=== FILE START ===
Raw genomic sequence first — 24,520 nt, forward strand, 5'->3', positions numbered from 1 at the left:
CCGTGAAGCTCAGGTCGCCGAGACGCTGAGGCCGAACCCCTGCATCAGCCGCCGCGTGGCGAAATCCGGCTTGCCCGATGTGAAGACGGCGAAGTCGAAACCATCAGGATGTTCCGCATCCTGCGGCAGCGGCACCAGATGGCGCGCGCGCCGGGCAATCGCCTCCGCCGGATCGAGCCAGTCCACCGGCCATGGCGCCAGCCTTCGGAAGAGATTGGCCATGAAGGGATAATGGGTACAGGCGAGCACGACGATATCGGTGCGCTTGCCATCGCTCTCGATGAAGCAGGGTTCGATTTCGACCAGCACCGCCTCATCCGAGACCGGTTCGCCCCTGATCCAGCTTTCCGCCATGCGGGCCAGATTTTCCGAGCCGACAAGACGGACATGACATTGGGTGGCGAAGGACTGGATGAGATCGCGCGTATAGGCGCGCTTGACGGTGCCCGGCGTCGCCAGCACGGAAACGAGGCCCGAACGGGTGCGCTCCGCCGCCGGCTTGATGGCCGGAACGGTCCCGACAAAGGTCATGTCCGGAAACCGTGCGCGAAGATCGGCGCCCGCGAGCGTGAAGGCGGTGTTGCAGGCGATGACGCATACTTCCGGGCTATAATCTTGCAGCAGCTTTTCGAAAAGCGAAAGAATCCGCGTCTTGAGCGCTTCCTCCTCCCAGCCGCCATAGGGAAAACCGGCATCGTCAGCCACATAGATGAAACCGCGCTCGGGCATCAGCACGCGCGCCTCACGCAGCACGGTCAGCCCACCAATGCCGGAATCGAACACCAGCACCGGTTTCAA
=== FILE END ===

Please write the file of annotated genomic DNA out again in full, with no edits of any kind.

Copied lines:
Raw genomic sequence first — 24,520 nt, forward strand, 5'->3', positions numbered from 1 at the left:
CCGTGAAGCTCAGGTCGCCGAGACGCTGAGGCCGAACCCCTGCATCAGCCGCCGCGTGGCGAAATCCGGCTTGCCCGATGTGAAGACGGCGAAGTCGAAACCATCAGGATGTTCCGCATCCTGCGGCAGCGGCACCAGATGGCGCGCGCGCCGGGCAATCGCCTCCGCCGGATCGAGCCAGTCCACCGGCCATGGCGCCAGCCTTCGGAAGAGATTGGCCATGAAGGGATAATGGGTACAGGCGAGCACGACGATATCGGTGCGCTTGCCATCGCTCTCGATGAAGCAGGGTTCGATTTCGACCAGCACCGCCTCATCCGAGACCGGTTCGCCCCTGATCCAGCTTTCCGCCATGCGGGCCAGATTTTCCGAGCCGACAAGACGGACATGACATTGGGTGGCGAAGGACTGGATGAGATCGCGCGTATAGGCGCGCTTGACGGTGCCCGGCGTCGCCAGCACGGAAACGAGGCCCGAACGGGTGCGCTCCGCCGCCGGCTTGATGGCCGGAACGGTCCCGACAAAGGTCATGTCCGGAAACCGTGCGCGAAGATCGGCGCCCGCGAGCGTGAAGGCGGTGTTGCAGGCGATGACGCATACTTCCGGGCTATAATCTTGCAGCAGCTTTTCGAAAAGCGAAAGAATCCGCGTCTTGAGCGCTTCCTCCTCCCAGCCGCCATAGGGAAAACCGGCATCGTCAGCCACATAGATGAAACCGCGCTCGGGCATCAGCACGCGCGCCTCACGCAGCACGGTCAGCCCACCAATGCCGGAATCGAACACCAGCACCGGTTTCAA